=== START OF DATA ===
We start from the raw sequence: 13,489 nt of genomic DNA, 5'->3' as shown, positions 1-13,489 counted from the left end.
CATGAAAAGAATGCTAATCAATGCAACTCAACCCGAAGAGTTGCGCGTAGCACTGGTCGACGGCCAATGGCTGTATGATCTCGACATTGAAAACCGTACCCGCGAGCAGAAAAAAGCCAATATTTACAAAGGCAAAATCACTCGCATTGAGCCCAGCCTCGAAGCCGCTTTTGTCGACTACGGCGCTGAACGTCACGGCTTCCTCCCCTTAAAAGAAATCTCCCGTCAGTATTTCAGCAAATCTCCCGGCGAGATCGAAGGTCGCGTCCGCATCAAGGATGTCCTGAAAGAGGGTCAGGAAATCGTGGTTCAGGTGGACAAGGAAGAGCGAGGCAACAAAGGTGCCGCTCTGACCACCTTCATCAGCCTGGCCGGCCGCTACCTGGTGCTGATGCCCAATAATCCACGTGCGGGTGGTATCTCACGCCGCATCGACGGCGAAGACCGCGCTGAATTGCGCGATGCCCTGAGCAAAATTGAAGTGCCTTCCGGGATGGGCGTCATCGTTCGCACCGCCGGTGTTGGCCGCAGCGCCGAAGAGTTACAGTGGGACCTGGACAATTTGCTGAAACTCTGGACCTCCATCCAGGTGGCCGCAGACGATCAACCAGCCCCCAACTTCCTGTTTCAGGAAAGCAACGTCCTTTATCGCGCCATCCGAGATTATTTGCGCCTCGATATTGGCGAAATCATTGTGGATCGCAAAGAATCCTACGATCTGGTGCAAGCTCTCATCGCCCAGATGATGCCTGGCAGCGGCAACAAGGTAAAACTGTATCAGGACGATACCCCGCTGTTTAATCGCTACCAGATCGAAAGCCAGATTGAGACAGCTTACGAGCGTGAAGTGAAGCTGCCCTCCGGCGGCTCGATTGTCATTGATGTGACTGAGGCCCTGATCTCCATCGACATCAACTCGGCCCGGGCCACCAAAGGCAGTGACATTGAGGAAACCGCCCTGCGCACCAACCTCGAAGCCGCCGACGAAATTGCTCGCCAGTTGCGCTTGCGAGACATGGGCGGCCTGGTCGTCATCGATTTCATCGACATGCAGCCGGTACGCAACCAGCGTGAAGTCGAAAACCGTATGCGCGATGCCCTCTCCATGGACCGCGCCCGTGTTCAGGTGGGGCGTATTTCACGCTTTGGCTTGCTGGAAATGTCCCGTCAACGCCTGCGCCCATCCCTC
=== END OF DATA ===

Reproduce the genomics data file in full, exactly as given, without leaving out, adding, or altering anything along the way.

We start from the raw sequence: 13,489 nt of genomic DNA, 5'->3' as shown, positions 1-13,489 counted from the left end.
CATGAAAAGAATGCTAATCAATGCAACTCAACCCGAAGAGTTGCGCGTAGCACTGGTCGACGGCCAATGGCTGTATGATCTCGACATTGAAAACCGTACCCGCGAGCAGAAAAAAGCCAATATTTACAAAGGCAAAATCACTCGCATTGAGCCCAGCCTCGAAGCCGCTTTTGTCGACTACGGCGCTGAACGTCACGGCTTCCTCCCCTTAAAAGAAATCTCCCGTCAGTATTTCAGCAAATCTCCCGGCGAGATCGAAGGTCGCGTCCGCATCAAGGATGTCCTGAAAGAGGGTCAGGAAATCGTGGTTCAGGTGGACAAGGAAGAGCGAGGCAACAAAGGTGCCGCTCTGACCACCTTCATCAGCCTGGCCGGCCGCTACCTGGTGCTGATGCCCAATAATCCACGTGCGGGTGGTATCTCACGCCGCATCGACGGCGAAGACCGCGCTGAATTGCGCGATGCCCTGAGCAAAATTGAAGTGCCTTCCGGGATGGGCGTCATCGTTCGCACCGCCGGTGTTGGCCGCAGCGCCGAAGAGTTACAGTGGGACCTGGACAATTTGCTGAAACTCTGGACCTCCATCCAGGTGGCCGCAGACGATCAACCAGCCCCCAACTTCCTGTTTCAGGAAAGCAACGTCCTTTATCGCGCCATCCGAGATTATTTGCGCCTCGATATTGGCGAAATCATTGTGGATCGCAAAGAATCCTACGATCTGGTGCAAGCTCTCATCGCCCAGATGATGCCTGGCAGCGGCAACAAGGTAAAACTGTATCAGGACGATACCCCGCTGTTTAATCGCTACCAGATCGAAAGCCAGATTGAGACAGCTTACGAGCGTGAAGTGAAGCTGCCCTCCGGCGGCTCGATTGTCATTGATGTGACTGAGGCCCTGATCTCCATCGACATCAACTCGGCCCGGGCCACCAAAGGCAGTGACATTGAGGAAACCGCCCTGCGCACCAACCTCGAAGCCGCCGACGAAATTGCTCGCCAGTTGCGCTTGCGAGACATGGGCGGCCTGGTCGTCATCGATTTCATCGACATGCAGCCGGTACGCAACCAGCGTGAAGTCGAAAACCGTATGCGCGATGCCCTCTCCATGGACCGCGCCCGTGTTCAGGTGGGGCGTATTTCACGCTTTGGCTTGCTGGAAATGTCCCGTCAACGCCTGCGCCCATCCCTC